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Feather River Bulletin
Quincy, California
January 14, 2015     Feather River Bulletin
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January 14, 2015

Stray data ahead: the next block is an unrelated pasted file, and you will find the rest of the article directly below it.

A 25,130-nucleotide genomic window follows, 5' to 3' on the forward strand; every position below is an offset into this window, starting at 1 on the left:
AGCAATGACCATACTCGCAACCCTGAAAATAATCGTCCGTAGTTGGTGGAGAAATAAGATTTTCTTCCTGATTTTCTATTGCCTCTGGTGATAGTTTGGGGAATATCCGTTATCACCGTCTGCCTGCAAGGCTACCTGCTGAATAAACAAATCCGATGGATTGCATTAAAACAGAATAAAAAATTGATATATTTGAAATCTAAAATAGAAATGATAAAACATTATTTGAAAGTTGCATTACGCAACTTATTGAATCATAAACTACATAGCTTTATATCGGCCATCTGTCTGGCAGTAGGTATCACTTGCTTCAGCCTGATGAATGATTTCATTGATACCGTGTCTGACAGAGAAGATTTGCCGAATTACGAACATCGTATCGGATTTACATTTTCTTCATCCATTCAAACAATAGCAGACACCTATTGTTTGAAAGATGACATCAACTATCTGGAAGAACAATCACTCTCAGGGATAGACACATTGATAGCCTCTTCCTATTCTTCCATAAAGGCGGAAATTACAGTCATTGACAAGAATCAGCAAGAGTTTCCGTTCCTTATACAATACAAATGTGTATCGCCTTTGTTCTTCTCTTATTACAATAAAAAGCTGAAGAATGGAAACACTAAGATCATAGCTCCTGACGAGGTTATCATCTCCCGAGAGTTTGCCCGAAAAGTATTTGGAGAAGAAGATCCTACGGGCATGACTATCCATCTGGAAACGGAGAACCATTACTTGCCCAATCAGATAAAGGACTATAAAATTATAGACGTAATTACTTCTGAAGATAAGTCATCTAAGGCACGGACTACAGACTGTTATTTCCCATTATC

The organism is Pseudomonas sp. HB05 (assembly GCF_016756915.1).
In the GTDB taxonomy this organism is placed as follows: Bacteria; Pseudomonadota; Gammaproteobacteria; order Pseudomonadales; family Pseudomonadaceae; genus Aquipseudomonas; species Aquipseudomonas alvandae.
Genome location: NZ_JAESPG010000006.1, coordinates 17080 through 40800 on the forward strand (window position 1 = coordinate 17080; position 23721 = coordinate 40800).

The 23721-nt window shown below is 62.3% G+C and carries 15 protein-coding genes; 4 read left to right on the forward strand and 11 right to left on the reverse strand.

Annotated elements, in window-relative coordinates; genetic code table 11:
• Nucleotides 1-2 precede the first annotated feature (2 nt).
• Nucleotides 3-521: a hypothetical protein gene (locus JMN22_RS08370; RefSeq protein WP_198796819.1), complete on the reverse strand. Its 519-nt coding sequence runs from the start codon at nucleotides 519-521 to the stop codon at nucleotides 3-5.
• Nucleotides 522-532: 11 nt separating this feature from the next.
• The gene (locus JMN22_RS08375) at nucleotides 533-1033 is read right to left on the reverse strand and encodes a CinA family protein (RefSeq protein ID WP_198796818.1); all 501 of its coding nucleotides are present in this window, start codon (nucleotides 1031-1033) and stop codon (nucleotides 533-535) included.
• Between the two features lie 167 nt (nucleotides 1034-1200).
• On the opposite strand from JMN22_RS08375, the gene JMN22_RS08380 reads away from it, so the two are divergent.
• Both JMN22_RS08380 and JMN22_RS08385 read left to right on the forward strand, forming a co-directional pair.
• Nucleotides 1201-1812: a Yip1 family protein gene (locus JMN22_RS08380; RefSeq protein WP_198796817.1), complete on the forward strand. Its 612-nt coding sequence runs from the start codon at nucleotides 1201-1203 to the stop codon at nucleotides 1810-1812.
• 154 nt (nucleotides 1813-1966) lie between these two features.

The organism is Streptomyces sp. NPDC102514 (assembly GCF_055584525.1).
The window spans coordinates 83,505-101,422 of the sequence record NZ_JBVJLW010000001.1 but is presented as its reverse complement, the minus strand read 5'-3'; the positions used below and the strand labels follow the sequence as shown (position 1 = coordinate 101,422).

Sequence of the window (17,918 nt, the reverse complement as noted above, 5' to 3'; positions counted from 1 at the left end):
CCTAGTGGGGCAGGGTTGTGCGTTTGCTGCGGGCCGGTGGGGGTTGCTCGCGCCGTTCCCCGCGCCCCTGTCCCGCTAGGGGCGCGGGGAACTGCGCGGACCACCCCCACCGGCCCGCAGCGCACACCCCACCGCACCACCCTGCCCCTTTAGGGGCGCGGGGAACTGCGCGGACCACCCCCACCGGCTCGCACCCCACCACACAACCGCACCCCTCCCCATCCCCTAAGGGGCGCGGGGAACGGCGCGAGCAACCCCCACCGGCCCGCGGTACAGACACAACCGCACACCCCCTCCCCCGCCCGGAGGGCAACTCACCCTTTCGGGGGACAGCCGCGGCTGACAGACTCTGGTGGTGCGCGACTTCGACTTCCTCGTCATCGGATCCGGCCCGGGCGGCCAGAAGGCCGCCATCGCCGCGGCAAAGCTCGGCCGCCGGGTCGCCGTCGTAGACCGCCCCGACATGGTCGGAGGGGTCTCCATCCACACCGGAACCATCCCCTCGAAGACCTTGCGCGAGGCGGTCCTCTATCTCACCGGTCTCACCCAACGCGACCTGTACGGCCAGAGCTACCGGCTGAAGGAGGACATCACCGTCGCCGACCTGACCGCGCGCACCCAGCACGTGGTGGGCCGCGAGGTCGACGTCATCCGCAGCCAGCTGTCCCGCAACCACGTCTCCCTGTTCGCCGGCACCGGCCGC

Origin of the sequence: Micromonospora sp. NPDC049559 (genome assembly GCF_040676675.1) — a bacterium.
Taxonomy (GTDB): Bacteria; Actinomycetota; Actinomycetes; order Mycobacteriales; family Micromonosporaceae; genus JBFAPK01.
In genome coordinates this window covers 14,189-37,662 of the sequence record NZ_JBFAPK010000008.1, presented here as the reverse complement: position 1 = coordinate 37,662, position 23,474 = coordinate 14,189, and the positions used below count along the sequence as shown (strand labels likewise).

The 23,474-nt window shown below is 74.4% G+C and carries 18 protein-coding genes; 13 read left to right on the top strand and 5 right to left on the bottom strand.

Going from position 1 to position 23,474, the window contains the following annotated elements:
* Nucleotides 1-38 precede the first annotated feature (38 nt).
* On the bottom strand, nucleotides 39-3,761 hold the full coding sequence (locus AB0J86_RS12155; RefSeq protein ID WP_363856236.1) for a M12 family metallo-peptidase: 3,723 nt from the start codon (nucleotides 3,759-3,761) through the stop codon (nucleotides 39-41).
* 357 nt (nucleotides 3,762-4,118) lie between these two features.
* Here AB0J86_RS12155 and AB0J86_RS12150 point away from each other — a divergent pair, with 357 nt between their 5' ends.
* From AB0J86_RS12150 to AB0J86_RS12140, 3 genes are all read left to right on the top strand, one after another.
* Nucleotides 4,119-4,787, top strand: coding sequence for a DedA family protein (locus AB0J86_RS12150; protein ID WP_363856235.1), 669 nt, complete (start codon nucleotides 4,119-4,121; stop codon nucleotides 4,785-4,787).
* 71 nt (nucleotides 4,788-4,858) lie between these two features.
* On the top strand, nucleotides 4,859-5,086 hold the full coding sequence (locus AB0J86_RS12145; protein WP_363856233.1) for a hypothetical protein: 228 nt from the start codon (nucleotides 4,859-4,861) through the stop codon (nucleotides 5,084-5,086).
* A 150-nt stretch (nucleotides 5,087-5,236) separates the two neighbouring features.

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Bulletin, Record, Progressive, Reporter Wednesday, Jan. 14, 2015 5B Parts of the EMS Symbol - "The Star of Life" At center, The Rod of Asclepius - ancient Greek symbol of healing 1 - Early OoteoUon e- Transfer to 2 - Early Reporting Definitive Care 5- Care In Transit 3 - Early Response 4 - On Sme Care The star of life symbol is used nationally and often internationally to identify trained personnel, equipment and facilities in the modern prehospital emergency medical care system. Image by Tom Forster Students from many local fire departments and other organizations mark their recent completion of an emergency medical technician class offered through Feather River College and taught by Chief Ed Ward (also a paramedic) at Graeagle Fire Protection District. Photo by Tom Forster Modern emergency medical services born from 1966 report INSIDE THE FIREHOUSE TOM FORSTER Assistant Fire Chief Plumas Eureka Fire Department prevention and management of accidental injuries were made, including the standardization of emergency training for "rescue squad personnel, policemen, firemen and ambulance attendants." This led to the first nationally recognized and standardized curriculum for EMS, Emergency Medical Technician -- Ambulance (EMT-A), published in 1969. Ever since, a greatly improved EMS system evolved, seeking to support survival through a chain of actions that starts hopefully with prevention and safety programs, but may end up with care in a hospital emergency room. In between, the blue-and-white six-pointed EMS symbol called "the star of life" best illustrates the ideal components. It was originally designed by the U.S. National Highway In our last column we described the roots of fire service involvement in providing emergency medical services in the field, also known as the "prehospital setting." While the fire service is one of many organizations that provide emergency medical care, this column seeks to help you understand your local fire department, EMS incidents usually rank as the largest component of fire department responses each year. Nationally, many consider the publication of the National Academy of Sciences report in 1966 titled "Accidental Death and Disability: The Neglected Disease of Modern Society" to be the beginning of what has become modern EMS. The report identified accidental injuries as "... the leading cause of death in the first half of life's span," revealed .that in 1965 alone, more Americans died in automobile accidents than died in the entire Korean War. What became known as "the white paper" indicated that, outside of the hospital setting, "if seriously wounded ... chances of survival would be better in the zone of combat than on the average city street." The lack of regulations or standards for When you need a tax professional... Meet the April 15th deadline and make an appointment today. ambulance operations and Traffic Safety provider training was cited as Administration. Traditionally one of the main reasons for the logo is used as a stamp of that reality. Several identification for ambulances, recommendations for the paramedics and other Court strikes down law requiring DNA collection between each state's DNA collection laws. The Electronic Privacy Information Center has participated as amicus in several cases concerning the collection of DNA. In Maryland v. King, EPIC argued that the government collection of DNA opens the door to misuse and threatens personal privacy. EPIC is an independent nonprofit research center in Washington, D.C. EPIC works to protect privacy, freedom of expression and democratic values, and to promote the public voice in decisions concerning the future of the Internet. EPIC maintains two popular privacy websites: and 1 CLICK AWAY A state appeals court in California has struck down a state law that requires collection of DNA from people arrested on felony charges. The California court ruled that DNA collection by a cheek swab is an unreasonable search and seizure prohibited by the state's Constitution. "The California DNA Act intrudes too quickly and too deeply into the privacy interests of arrestees," wrote the court. The appeals court also said that the U.S. Supreme Court's ruling in Maryland v. King, which upheld a similar law in Maryland, did not apply in this case because of significant differences 81 .ou,,a,so.n ] I up-to-the-minute forecast and road conditions. personnel, such as E]refighters trained in EMS. See the illustration accompanying this article for the six parts of EMS. Local fire deparments are usually involved in parts three (early response) and four (on-scene care), and sometimes in parts five (care in transit) and six (transfer to definitive care). The licensing of EMS personnel and services occurs at the state and, for some certifications, the local level. Each state can add or subtract levels as offmials see fit for their needs. The federal government identifies a model scope of practice, including minimum skills for emergency medical responders, emergency medical technicians, advanced EMTs and paramedics. In California, there are generally five levels of certification: EMRs, with a minimum of 40 hours of training; EMTs, with a minimum of 120 hours of training, including some clinical time; advanced EMTs, with a minimum of 88 more hours of training; paramedics, with an average of 1,100 hours of training, including much clinical time; and mobile intensive care nurses, or registered nurses who have completed additional training in prehospital care and often serve in critical care roles such as air transport. Not all counties offer or support all of these levels of certification. While states are able to set their own additional requirements for state certification, a quasi-national certification group exists in the National Registry of Emergency Medical Technicians. The NREMT offers nationalcertification based on the National Highway Traffic Safety Administration National Standard Curriculum for the levels of EMR, EMT, advanced EMT and paramedic. There have been many people who have made contributions to the growth of modern EMS in Plumas County. In Part III of this series, we'll look more closely at some of the early key players and groups, including identifying the first paramedic and the first mobile intensive care nurse to serve full time here. '='Sll00[SS-rltE[ II0n', wail; unl;i' l;he ,asl; minul;e, I  CALL , TODAY. = Taxpreparation for " . I! I Corporation individuals, corporations,  . I! I l] Phone: 530-414-0573 /-- I/-- !! I cPA,- The CPA. Never Underestimate he Value. il -- .... 11 1 3o? w. Main St., Quincy. 283 0680 ii:  I and Graeagle 836-0193 A9597t Portola, CA 96122 "&q P" I MAy Ch, EA, @A fox od I.u,o Services  Lori Morrell Lomas, E.A. ' " ' CA Ins. License #OBO6912 kh. Curtis C. 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